Document Detail

Cross-sectional geometry in the humeri of foragers and farmers from the prehispanic American Southwest: exploring patterns in the sexual division of labor.
MedLine Citation:
PMID:  20836131     Owner:  NLM     Status:  In-Process    
The work effort of prehistoric males relative to females has long been of interest to anthropologists, particularly in foraging versus farming groups. This knowledge requires a clear understanding of the sexual division of labor, or the dichotomy in subsistence roles allocated to males and females. Such research in the Prehispanic American Southwest has been limited. As previous work has shown that bone is the osseous template that reflects in vivo activity levels, it is possible to assess gender-based differences in past work effort using analyses of geometric properties of bone and calculations of bilateral asymmetry. Our research comparatively analyzed upper limb work effort by sex and subsistence in two skeletal samples from disparate economic groups, foragers and farmers, both from similar desert environments. The residentially mobile foragers are from the Lower Pecos region of southwest Texas and the farmers are from the aggregated pueblo of Pottery Mound in south central New Mexico. Humeri from 27 adult foragers (n = 11 males; n = 17 females) and 65 adult farmers (n = 38 males; n = 27 females) were selected for study. All humeri were radiographed and/or scanned and digitized. Statistical comparisons using two-way ANOVAs indicate that female farmers exhibited the greatest humeral strength and the least asymmetry. Relative to all other groups examined, female farmers engaged in higher levels of upper limb work effort implying a substantial economic contribution to their agricultural economy.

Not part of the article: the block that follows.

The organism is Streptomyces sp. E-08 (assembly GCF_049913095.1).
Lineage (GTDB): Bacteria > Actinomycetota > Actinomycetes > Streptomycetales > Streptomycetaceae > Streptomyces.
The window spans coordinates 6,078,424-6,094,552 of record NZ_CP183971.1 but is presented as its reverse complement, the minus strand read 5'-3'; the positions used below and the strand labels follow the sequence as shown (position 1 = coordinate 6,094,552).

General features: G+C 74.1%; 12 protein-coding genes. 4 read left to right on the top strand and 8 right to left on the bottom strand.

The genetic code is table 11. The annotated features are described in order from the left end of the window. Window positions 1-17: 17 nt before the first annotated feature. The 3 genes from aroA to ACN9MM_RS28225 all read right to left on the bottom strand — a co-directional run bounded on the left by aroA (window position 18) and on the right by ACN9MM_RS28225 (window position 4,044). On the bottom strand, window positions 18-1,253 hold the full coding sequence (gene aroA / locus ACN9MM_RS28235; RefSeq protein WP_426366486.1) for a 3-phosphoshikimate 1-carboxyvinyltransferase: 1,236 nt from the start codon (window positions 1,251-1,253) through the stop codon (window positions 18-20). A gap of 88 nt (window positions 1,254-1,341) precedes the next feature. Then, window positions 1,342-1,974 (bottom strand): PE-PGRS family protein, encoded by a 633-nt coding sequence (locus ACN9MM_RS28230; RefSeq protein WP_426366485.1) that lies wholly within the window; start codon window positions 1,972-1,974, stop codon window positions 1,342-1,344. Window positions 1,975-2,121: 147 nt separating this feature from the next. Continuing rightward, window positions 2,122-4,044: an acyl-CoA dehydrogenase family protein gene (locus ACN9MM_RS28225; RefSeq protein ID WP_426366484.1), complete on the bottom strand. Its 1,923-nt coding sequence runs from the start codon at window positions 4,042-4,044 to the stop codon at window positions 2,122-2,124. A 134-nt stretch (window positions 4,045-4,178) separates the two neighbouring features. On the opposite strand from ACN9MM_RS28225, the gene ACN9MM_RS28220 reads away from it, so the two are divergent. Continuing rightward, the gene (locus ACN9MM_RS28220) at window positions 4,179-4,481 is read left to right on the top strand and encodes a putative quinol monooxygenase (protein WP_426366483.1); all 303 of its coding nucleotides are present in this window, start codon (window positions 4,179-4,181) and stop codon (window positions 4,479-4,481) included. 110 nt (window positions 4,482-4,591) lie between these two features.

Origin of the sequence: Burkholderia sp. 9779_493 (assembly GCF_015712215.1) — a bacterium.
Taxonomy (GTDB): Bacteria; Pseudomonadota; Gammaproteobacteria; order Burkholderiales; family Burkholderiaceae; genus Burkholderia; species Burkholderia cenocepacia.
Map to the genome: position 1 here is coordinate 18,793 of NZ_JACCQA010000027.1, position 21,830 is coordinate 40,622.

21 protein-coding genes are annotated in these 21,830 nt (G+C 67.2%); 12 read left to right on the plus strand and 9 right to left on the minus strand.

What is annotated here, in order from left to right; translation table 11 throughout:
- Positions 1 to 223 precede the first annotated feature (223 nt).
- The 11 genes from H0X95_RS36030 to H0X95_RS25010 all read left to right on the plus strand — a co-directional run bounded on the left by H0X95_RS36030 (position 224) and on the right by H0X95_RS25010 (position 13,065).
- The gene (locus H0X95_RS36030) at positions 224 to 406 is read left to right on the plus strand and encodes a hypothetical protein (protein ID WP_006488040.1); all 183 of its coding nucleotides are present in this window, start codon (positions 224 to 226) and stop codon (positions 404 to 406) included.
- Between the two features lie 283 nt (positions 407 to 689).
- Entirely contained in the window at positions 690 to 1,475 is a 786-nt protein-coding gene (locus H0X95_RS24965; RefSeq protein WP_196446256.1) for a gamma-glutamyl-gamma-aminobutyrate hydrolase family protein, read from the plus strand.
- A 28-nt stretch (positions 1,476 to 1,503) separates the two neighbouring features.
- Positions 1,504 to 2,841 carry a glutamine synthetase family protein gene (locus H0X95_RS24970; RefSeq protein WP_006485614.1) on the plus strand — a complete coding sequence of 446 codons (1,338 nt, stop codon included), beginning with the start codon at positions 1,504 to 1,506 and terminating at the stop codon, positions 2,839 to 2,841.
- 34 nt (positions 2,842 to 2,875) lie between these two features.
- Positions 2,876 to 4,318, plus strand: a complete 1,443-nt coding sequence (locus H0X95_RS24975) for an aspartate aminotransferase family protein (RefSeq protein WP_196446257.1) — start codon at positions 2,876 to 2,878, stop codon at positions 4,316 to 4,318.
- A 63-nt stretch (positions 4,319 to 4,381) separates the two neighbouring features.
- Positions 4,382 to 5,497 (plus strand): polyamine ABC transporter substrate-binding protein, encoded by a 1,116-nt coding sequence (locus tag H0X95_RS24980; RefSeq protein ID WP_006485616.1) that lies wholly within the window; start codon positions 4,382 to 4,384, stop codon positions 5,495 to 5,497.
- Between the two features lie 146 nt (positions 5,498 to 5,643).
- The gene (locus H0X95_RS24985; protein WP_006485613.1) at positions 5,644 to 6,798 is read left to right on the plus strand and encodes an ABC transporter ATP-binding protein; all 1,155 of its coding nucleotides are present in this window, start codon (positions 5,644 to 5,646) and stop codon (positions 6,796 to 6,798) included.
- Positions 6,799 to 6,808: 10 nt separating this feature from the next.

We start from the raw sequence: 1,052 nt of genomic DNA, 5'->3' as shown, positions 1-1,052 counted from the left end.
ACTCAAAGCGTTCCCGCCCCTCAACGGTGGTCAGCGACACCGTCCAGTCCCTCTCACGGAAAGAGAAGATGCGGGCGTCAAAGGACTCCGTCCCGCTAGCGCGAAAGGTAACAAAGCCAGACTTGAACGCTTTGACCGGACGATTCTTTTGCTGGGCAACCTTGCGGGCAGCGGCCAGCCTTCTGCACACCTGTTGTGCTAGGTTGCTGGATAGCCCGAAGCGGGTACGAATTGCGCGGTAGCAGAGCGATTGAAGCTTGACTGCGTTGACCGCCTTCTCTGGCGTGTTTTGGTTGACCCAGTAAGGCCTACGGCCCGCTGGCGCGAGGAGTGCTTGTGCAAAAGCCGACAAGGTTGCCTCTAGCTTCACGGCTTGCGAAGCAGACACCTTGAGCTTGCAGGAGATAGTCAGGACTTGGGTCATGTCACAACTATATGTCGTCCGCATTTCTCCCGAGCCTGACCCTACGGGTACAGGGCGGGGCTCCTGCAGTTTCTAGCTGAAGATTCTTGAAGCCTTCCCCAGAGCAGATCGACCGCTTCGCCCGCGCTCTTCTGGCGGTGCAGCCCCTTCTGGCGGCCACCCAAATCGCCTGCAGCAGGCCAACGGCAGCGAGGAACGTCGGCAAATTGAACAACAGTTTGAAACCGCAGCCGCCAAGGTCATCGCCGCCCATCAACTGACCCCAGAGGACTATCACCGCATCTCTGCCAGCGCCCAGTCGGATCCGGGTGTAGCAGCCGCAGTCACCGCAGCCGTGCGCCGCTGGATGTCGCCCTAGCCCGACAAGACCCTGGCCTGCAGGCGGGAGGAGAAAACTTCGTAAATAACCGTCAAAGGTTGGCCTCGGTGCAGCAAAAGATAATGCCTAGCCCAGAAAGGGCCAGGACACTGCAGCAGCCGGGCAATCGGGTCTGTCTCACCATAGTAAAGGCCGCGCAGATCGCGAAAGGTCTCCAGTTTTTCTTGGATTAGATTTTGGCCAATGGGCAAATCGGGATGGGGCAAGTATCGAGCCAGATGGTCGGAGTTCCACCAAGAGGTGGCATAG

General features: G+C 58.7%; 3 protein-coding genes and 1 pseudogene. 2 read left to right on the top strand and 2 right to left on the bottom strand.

Marsha D Ogilvie; Charles E Hilton
Publication Detail:
Type:  Journal Article     Date:  2010-09-10
Journal Detail:
Title:  American journal of physical anthropology     Volume:  144     ISSN:  1096-8644     ISO Abbreviation:  Am. J. Phys. Anthropol.     Publication Date:  2011 Jan 
Date Detail:
Created Date:  2010-12-14     Completed Date:  -     Revised Date:  -    
Medline Journal Info:
Nlm Unique ID:  0400654     Medline TA:  Am J Phys Anthropol     Country:  United States    
Other Details:
Languages:  eng     Pagination:  11-21     Citation Subset:  IM    
Copyright Information:
Copyright © 2010 Wiley-Liss, Inc.
Department of Anthropology, University of New Mexico, Albuquerque, NM 87131, USA.
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